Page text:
In a report released by the South African Department of Basic Education as a written reply from the Education Department to a Parliamentary question posed by the Democratic Alliance (DA) on Wednesday, it stated that 20 000 school girls fell pregnant last year, and even more distressing is that of those 20 000 pregnancies, 223 of those were in primary schools.
Gauteng had the highest number of pregnancies with more than 5 000 documented and the Eastern Cape second at 3 000. The Seme Secondary School in Mpumalanga noted the highest number of pregnancies, at 77 and Sophathisana Secondary in the Eastern Cape had the second highest with a figure of 74.
It was a primary school in Mpumalanga, KT Twala that had the highest number of pregnancies recording 13 pregnancies.
Teenage pregnancy has always been a tough situation to tackle, but with more than 90 000 teenage pregnancies recorded in the country every year there is a dire need for conversations to be had. While some organisations preach abstinence and other push for supplying contraception for kids should they chose to have sex, it seems both camps are failing. Children are having sex and are not being safe in its practise and has a result we have 20 000 schoolgirls who have had their futures disrupted.
A life destined to fail
The DBE was unable to say if any of the girls that had fallen pregnant had returned to school after they had given birth but that reality is chances are they didn’t. It is a sad reality that when these situations present themselves it is always the girl who has the to carry the proof of the indiscretion that gets penalised. Many establishments ban the child from returning to school citing that they are now a bad influence to her peers. The boy however, or in some instances man, who was an equal party in the act always seems to get away scot-free and possibly to err again.
What this leads to is a generation of juvenile mothers without the skills or the means to be parents and no prospects for the future. These young mothers are raising a generation of children that will grow up in less than ideal conditions and grow up to be young men and women that are at risk of falling through the cracks and perpetuating the cycle. Speaking in Parliament at a recent Q&A, President Zuma was asked to clarify his stance when he said that teenage mothers should be separated from their children, he did so by reiterating that teen mothers should be away from their babies so as to afford them a chance to complete their schooling. While this may seem a drastic measure it has merit.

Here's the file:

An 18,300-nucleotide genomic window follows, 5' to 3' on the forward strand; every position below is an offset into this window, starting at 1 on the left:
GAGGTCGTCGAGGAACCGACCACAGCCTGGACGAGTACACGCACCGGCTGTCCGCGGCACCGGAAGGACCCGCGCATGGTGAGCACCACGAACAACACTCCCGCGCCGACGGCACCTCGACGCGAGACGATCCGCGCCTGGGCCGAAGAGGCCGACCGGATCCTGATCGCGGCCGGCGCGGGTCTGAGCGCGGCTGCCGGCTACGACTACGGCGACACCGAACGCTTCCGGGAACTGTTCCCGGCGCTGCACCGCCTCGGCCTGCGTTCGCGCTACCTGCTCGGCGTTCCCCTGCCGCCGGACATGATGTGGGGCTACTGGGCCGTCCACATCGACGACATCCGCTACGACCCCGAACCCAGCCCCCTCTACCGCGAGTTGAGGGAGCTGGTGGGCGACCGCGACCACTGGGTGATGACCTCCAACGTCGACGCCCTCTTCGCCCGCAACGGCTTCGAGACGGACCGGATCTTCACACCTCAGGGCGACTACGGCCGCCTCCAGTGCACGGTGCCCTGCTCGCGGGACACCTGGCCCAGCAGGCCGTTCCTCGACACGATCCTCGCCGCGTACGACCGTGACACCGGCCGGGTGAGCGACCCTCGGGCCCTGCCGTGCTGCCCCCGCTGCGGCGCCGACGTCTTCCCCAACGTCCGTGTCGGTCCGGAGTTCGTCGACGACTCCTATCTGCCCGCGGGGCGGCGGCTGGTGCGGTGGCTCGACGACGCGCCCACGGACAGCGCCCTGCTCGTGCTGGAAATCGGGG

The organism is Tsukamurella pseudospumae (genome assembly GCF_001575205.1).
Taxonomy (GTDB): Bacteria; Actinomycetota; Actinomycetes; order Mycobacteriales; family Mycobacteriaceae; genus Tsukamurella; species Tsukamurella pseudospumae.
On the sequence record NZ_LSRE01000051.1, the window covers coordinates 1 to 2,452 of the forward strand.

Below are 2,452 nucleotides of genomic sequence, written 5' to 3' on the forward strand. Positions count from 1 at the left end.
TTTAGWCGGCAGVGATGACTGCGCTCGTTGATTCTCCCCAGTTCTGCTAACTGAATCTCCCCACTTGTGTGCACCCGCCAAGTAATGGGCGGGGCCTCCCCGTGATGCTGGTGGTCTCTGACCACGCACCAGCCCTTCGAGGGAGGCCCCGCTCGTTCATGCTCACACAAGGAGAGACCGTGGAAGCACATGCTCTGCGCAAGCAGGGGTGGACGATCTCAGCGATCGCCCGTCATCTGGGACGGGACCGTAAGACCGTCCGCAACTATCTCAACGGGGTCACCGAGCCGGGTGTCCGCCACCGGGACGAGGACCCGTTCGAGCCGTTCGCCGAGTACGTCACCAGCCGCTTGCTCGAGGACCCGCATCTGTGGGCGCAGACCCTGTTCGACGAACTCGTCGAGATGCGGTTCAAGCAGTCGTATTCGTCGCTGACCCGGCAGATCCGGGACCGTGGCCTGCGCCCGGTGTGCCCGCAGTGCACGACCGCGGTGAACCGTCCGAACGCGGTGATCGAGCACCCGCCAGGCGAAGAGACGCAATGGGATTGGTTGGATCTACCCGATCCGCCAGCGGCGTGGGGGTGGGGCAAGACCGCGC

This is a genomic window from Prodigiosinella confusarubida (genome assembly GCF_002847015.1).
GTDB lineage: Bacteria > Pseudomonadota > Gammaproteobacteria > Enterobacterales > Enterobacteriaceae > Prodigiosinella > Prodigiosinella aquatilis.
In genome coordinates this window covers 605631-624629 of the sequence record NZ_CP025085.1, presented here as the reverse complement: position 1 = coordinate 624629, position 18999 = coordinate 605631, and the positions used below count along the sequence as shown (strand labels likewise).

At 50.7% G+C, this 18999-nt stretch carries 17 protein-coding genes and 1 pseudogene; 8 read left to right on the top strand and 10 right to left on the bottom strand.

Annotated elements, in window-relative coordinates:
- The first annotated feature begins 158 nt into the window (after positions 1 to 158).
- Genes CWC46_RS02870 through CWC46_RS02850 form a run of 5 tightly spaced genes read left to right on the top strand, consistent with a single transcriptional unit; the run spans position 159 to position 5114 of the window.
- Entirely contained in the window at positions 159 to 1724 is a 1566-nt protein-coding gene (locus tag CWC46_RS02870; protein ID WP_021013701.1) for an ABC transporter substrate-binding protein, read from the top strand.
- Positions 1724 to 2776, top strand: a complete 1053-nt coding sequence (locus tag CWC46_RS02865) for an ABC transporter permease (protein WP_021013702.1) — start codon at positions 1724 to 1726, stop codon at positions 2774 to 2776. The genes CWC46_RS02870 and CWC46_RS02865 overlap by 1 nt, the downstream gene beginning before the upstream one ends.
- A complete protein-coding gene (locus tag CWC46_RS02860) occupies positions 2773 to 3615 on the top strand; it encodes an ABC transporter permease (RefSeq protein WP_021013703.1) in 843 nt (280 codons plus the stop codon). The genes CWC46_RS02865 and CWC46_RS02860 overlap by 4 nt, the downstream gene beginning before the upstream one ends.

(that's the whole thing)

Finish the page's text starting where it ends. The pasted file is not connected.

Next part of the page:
Falling pregnant whilst you are at school is a bad idea but it should not be a prison sentence. For a child to be the best they can be they need to be in an environment that is conducive. A mother who is empowered raises empowered children.
The government’s mandate is to raise healthy children and so it needs to look into ways of raising healthy children at the point of their need and circumstance.
Takes two to tango
Like the annoying cliché states, it takes two to tango and so it stands to reason that two should face the consequence.
Our schools need to move away from their sexist ways and call both guilty parties into the discipline process. If it’s a young boy he should also be penalised so that he too learns the error of his ways and the level of responsibility he is in for as a result of engaging in teen sex. Once this is done they can both go back to school. If it’s a teacher or an older man they should be named and shamed then jailed for statutory rape.
We can continue with the practice of sex education and providing contraception for children at schools for that play its own part in discouraging underage sexual practices, but when this fails - as it clearly can - let us not abandon the child and their future. Let us equip them with the tools to pick up the pieces and move forward with a better understanding of life and all its highs and lows.
Only then can we say we are raising healthy children and a healthy nation, when we leave no one behind